Tuesday, August 24, 2010
I think back to the end of May, just before I started writing this blog. I spent a week at my friend Madie's for her graduation. Every afternoon I had to lay down for a few hours to sleep. The pain was bad, and my movements were slow.
Fast forward a few weeks - we're getting ready to leave for Uganda. Long ago I said I believed that going on this trip would be directly related to my health improving. Looking back I feel I was right. As the trip drew closer, I reached a point where I didn't have to lay down and sleep every afternoon. I gained strength and energy. My aches were still there, but I was at least able to function again. The closer we came to leaving, the better I did.
Before we left I said that I believed that God was going to do amazing things. I knew I was going to surprise even myself with what I was able to do. The Lord gave me a vision of being able to play with the kids, and I did.
The Lord gave me strength. I still have many aches and pains. I still experience fatigue and weakness. But the Lord did a mighty work in me.
He may not have fully healed me physically yet, but He did something much more amazing.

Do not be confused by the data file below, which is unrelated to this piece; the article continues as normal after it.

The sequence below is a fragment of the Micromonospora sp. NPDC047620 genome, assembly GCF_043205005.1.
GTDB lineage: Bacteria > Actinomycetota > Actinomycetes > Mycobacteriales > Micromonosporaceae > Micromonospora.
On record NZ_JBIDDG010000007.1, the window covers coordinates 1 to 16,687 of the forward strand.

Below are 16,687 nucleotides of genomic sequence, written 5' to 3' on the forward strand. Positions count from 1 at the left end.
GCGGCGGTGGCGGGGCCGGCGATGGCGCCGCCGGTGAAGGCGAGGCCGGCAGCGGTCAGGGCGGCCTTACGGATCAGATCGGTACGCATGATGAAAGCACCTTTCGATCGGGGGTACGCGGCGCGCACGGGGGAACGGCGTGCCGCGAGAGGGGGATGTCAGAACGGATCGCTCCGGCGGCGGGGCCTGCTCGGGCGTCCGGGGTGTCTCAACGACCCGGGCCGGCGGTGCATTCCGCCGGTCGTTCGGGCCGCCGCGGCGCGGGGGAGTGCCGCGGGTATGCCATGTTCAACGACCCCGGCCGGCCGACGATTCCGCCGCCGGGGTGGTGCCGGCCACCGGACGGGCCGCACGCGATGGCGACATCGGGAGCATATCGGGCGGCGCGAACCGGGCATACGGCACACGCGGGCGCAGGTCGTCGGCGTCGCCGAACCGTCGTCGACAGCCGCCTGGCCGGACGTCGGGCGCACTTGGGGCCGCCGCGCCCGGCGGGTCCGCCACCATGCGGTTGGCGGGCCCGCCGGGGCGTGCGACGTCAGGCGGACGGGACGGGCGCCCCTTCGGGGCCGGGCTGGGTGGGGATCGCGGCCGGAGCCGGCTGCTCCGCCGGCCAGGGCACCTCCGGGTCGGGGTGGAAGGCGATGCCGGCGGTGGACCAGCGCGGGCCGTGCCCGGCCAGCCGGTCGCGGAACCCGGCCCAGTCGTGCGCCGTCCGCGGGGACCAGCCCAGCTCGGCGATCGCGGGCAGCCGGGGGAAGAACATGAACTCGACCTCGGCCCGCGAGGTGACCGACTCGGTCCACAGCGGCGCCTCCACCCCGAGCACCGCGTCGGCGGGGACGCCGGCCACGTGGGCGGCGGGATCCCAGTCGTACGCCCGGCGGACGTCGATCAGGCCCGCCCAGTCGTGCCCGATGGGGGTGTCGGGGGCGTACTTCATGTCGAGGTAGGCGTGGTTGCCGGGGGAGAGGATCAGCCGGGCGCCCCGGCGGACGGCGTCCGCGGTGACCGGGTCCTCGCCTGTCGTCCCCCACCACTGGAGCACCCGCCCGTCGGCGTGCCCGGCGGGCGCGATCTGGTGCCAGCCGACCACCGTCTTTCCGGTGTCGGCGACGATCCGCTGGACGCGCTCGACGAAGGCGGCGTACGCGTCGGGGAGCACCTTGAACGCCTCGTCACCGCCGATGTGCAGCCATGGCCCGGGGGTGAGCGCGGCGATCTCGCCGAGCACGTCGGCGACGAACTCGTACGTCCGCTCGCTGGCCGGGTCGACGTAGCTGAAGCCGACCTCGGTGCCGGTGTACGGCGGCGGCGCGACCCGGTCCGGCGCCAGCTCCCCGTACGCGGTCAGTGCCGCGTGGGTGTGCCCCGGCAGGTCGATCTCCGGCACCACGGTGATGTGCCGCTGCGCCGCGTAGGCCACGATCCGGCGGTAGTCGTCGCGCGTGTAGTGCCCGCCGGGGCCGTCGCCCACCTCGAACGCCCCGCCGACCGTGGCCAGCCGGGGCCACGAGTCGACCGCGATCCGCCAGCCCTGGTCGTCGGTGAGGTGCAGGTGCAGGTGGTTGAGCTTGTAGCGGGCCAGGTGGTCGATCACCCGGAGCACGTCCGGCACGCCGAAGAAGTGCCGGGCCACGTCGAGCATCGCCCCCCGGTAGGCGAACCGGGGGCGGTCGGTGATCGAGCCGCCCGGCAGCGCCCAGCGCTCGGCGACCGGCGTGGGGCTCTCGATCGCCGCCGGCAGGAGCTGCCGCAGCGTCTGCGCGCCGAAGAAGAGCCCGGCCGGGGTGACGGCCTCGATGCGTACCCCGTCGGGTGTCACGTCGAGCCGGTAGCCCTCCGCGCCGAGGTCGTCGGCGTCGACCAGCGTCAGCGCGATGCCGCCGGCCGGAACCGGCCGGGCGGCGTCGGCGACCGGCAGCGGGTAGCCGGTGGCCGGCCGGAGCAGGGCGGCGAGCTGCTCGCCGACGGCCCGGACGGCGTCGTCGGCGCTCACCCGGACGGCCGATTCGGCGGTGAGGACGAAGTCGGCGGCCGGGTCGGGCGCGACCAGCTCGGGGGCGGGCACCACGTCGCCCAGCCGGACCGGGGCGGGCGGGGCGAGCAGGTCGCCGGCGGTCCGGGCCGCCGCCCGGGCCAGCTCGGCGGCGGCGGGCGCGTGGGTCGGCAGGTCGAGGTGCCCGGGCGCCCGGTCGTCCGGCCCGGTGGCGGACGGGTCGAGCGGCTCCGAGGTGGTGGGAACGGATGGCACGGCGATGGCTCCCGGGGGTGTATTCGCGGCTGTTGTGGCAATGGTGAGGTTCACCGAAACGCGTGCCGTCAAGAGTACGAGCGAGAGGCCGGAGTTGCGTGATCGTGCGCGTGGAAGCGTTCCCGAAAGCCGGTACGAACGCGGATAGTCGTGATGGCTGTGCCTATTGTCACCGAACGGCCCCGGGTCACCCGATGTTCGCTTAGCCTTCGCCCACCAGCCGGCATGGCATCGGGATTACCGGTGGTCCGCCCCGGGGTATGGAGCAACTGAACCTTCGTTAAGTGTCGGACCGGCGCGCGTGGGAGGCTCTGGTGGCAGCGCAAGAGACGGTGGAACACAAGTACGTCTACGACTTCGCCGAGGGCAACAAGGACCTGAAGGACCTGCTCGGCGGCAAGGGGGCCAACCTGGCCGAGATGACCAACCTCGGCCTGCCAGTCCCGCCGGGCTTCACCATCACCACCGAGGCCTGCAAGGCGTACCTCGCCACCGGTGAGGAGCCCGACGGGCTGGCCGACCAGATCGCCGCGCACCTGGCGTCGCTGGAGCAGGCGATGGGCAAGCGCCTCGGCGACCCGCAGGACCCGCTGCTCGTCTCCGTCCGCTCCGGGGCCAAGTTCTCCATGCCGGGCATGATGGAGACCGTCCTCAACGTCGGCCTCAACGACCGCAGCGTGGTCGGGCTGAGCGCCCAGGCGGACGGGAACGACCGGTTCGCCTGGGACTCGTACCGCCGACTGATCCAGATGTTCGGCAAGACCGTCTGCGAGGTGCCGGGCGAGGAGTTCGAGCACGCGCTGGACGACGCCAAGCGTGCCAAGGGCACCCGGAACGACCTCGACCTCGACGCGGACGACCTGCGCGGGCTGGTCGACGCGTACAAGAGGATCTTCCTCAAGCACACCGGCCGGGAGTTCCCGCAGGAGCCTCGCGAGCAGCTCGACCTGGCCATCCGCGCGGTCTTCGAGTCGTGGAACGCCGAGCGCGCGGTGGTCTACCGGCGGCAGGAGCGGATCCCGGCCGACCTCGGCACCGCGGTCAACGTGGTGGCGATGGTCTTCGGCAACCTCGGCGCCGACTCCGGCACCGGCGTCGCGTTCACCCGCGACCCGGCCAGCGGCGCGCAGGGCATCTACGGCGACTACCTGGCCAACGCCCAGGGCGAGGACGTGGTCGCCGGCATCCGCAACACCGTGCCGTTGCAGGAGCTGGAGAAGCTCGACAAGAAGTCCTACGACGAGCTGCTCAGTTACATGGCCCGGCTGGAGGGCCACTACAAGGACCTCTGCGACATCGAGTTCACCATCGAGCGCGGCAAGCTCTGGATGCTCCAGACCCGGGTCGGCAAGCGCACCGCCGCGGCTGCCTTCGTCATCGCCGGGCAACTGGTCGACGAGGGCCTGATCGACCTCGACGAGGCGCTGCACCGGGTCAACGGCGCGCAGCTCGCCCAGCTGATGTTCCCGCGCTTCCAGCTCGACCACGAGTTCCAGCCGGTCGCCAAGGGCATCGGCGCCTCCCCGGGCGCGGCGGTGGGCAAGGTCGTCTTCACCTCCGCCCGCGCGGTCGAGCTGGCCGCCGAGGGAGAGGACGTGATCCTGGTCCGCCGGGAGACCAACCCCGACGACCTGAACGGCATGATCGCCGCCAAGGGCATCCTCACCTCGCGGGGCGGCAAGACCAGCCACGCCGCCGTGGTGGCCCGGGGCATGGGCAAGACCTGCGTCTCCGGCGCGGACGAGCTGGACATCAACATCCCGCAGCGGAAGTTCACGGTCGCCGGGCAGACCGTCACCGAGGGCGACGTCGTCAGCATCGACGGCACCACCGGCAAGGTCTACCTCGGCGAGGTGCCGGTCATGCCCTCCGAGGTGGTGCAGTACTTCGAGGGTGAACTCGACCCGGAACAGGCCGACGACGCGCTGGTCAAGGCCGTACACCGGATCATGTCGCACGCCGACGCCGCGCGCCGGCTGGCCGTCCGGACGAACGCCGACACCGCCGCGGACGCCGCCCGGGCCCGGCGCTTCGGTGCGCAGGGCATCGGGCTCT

He used me.
When I was weak, He used me to strengthen others. When I had lost hope, He used me by giving me a message of hope to share with the suffering. When I was heart-broken, He used me to lift others up out of dark places.
So tonight I sit here amazed.
He chose to use me.
But the thing is, He chooses to use each of us. He gave us each a special combination of talents and He longs to use us to further His kingdom. All we have to do is be willing and He will use us for His glory.
My prayer tonight is that each of us is willing to be used by God, and that he will continue to use us all the days of our lives.
Saturday, August 21, 2010
My favorite place in the whole world to be is at the childcare center at Igamba. I love those kids, and you can tell they love me back. Some of the kids even remembered me from last year, and remembered why my name is Buddy - because I come to be their friend. Here's some pictures of some of my good friends from Igamba: